Last week, in the shadow of the historic TCL Chinese Theatre in Hollywood, Gov. Jerry Brown signed legislation to increase California’s film tax credits to $330 million per year. California, which has seen many film productions depart for other states with more generous benefits, hopes that the credits will herald a new era in Hollywood. But while California fights to keep the film industry local, many other states are seeing their film tax credits end up on the cutting room floor.
In addition to increasing the cap on film credits from $100 million to $330 million in FY2016-17, AB1839 makes numerous changes including expanding eligibility to films with larger budgets and more television shows, such as those on streaming platforms like Netflix. The bill also eliminates the lottery system for credits that was previously in place and replaces it with a ranking system that takes into account, among other factors, how many jobs the production will create.
However, the debate over the effectiveness of film credits rages on in state legislatures, and many states are repealing their programs. North Carolina is the latest state to decide to not renew its film credits, replacing the credits with a much smaller grant program. In addition to North Carolina, at least seven other states have cancelled their film tax credit programs and several others have reduced their credits, according to Governing. Even Canadian provinces have been scaling back their film credits.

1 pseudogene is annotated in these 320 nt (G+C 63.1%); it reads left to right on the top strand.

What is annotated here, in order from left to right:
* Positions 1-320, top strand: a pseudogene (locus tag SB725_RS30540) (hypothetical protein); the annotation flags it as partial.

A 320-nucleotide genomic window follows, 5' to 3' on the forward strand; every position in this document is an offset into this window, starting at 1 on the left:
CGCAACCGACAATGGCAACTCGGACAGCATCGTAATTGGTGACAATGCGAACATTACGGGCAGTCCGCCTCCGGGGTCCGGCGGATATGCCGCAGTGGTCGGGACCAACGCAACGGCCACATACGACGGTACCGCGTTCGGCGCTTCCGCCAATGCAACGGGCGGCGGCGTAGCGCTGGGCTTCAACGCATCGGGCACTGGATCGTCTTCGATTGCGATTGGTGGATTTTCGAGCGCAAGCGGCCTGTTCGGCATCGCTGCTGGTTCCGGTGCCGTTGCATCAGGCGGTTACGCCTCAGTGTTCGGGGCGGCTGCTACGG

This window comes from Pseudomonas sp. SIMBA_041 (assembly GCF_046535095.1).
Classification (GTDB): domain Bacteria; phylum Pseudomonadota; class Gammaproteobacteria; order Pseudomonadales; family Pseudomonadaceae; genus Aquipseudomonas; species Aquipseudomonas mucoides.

Nevada recently put together a $1.25 billion incentive package for Tesla Motors to build a gigafactory and that money has to come from somewhere. With the passage of SB1, Nevada decreased their film tax credits from $80 million to $10 million to help pay for the Tesla deal. The film tax credits were enacted in 2013 after a well-publicized campaign that included testimony from Nicolas Cage.
Even Louisiana, which had more productions in 2013 than any other state, may have doubts about the effectiveness of film credits. The Louisiana Film Entertainment Association recently commissioned a study from HR&A Advisors Inc. to determine the economic impact of film credits in Louisiana.
As more states turn away from film credits, California’s legislation sends a strong message to the film industry: the state that nurtured the industry for nearly 100 years still wants them there.
Continue the discussion on LinkedIn: Should California have increased their film tax credit?
For more information about California’s tax incentives, check out Bloomberg BNA’s Credits and Incentives Portfolios by signing up for a free trial of the Bloomberg BNA Premier State Tax Library today.
By: Rishi Agrawal
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